Identify a Pest By Its Droppings
Sometimes we don’t know we have pests until we find their droppings inside our homes and not only can this be gross to find but also concerning, especially when you’re unsure what it is you’re dealing with. Cut the curiosity and identify the pest in your home by their poop with our handy infographic. And see below for more details on determining the type of pest in your home.
Rats excrete much more than any other pest, as much as 25000 pellets in one year. Should you have rats, you will notice these droppings all over as they go to the toilet as they scurry around, so it’s unusual to see a mass of excrement in one place.
Rat poop is dark and soft when newly deposited but after a couple of days, the stool hardens and becomes lighter in colour. The droppings of a rat can be as big as ¾ of an inch long and ¼ inch thick. This being said, rat poop does vary depending on the species but it is predominantly the same long, spindle-shape.
- Size: ¾ inches long
- Shape: rectangular and blunt at the ends
- Found in small scattered clusters
- Size: ½ inch long
- Shape: curved pellets
- Found scattered around in lots of locations
Mice are also frequent toileters and deposit lots faecal matter, as much as 27,000 pellets a year! If you have found mice poop, you will see small seed-like droppings that range between ⅛ and ¼ of an inch. Mouse excrement is always found near where they like to adventure, usually where food is, so your kitchen is a likely place to find mouse poop.
- Size: between ⅛ and ¼ inches long
- Shape: small and pointed
- Brown/black in colour
When identifying cockroach poop, you will find matter that looks like coarsely ground pepper and not only will you find it sprinkled across the floor but on your walls too. Unfortunately, cockroach excrement is sticky and will stay wherever they deposit it. Cockroach dropping are highly toxic and can cause a number of illnesses to humans including salmonella, asthma and many other serious problems.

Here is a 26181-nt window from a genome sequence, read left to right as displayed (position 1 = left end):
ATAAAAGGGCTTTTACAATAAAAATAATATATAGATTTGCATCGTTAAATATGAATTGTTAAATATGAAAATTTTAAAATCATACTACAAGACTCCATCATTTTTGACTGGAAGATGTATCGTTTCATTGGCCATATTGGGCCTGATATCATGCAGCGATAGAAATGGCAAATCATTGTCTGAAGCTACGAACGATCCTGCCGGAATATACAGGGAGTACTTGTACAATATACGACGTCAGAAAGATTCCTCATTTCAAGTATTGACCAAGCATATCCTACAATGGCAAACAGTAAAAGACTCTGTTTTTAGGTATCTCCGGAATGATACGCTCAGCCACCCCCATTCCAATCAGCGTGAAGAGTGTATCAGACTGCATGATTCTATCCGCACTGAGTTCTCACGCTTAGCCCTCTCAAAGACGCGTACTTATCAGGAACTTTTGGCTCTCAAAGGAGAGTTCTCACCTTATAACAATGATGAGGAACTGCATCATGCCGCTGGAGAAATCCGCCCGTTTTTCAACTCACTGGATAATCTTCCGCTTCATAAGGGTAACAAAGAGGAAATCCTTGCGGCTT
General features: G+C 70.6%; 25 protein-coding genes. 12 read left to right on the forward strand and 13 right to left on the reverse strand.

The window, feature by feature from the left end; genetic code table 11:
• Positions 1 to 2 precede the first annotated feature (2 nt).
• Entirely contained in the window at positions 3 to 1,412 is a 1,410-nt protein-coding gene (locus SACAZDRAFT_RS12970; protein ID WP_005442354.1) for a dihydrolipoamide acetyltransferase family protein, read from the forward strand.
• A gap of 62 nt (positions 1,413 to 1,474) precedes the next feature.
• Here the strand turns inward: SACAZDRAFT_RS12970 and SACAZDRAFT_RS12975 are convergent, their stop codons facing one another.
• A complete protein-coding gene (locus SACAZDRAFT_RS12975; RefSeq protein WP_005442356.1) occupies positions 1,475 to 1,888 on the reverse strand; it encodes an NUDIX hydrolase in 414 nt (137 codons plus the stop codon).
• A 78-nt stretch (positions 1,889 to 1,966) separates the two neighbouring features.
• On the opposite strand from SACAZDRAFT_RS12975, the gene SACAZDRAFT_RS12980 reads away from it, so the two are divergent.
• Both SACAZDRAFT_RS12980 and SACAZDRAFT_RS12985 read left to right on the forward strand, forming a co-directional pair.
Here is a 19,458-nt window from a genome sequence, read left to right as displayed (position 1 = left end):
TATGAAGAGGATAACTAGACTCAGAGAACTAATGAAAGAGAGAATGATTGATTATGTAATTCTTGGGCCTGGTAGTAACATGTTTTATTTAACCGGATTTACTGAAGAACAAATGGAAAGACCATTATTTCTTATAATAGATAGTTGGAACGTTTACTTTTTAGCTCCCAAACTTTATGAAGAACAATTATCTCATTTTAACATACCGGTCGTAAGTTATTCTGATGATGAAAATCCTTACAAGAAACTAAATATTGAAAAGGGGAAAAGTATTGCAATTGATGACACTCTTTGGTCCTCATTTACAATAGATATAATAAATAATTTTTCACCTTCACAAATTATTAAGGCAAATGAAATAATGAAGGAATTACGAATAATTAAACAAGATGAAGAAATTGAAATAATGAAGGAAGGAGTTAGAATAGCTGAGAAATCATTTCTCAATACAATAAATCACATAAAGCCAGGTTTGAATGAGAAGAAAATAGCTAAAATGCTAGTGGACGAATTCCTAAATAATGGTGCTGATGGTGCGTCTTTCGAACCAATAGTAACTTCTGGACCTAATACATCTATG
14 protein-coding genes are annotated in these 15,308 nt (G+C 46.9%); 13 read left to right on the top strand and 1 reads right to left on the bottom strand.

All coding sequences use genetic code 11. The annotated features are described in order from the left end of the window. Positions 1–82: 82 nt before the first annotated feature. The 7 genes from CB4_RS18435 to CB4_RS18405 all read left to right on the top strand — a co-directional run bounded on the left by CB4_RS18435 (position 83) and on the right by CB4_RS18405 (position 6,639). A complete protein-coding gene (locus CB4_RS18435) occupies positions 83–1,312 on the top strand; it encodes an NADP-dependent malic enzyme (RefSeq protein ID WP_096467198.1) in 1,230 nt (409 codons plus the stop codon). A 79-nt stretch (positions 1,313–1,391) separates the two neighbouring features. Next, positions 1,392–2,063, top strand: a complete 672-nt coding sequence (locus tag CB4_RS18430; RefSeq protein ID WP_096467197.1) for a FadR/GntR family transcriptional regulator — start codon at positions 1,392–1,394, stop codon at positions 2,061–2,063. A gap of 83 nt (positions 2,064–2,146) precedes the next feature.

Similar to cockroach excrement, bed bug deposits tiny specks – like the size of a pinhead. Their poop can be found in all soft furnishings in the home but the first place to recognise these are of course, in your bed. Their droppings are usually rust coloured and you will notice small flecks covering your mattress.
Squirrel poop is oblong and thick, it looks quite a lot like rat excrement but slightly bigger. Their deposits are rounded at the ends and their stool turns white over time. If you have squirrels, you’re likely to find them high up in your attic and scattered around because they can poop on the move.
Bats (Protected Species)
We have included bats in the article because they often inhabit buildings and lofts, but they are definitely not pests and should be encouraged, not discouraged. Bats are mammals and their droppings are a similar colour to mice. We have included bats in this section to help you identify whether the droppings in your loft are bats or mice because poison placed in a loft to kill mice could inadvertently cause harm to bats. By knowing what to look for, you will hopefully be able to tell the difference in droppings and therefore ensure the safety of bats that have chosen to roost in your loft or attic space.
Bat droppings are generally rougher in appearance compared to mouse droppings, they are also softer and will crumble to dust with light pressure, whereas mouse droppings are hard. This is because a bat’s diet consists of bugs and undigested exoskeletons. Bat poop could be found scattered randomly across the loft as they fly around, or in clusters underneath where they reside, so look up and see if this creature has made a home of your attic or loft. If you do find bats in your loft, it is advised that you do not disturb them.
Don’t suffer with pests, identify them immediately and let’s start the evacuation process. For excellent services and a professional eye, call our team today. We work throughout a number of locations including: Basildon, Billericay, Braintree, Central London, Chelmsford, Colchester, Epping, Halstead, Harlow, Maldon, Outer London, Romford, Southend and Stansted.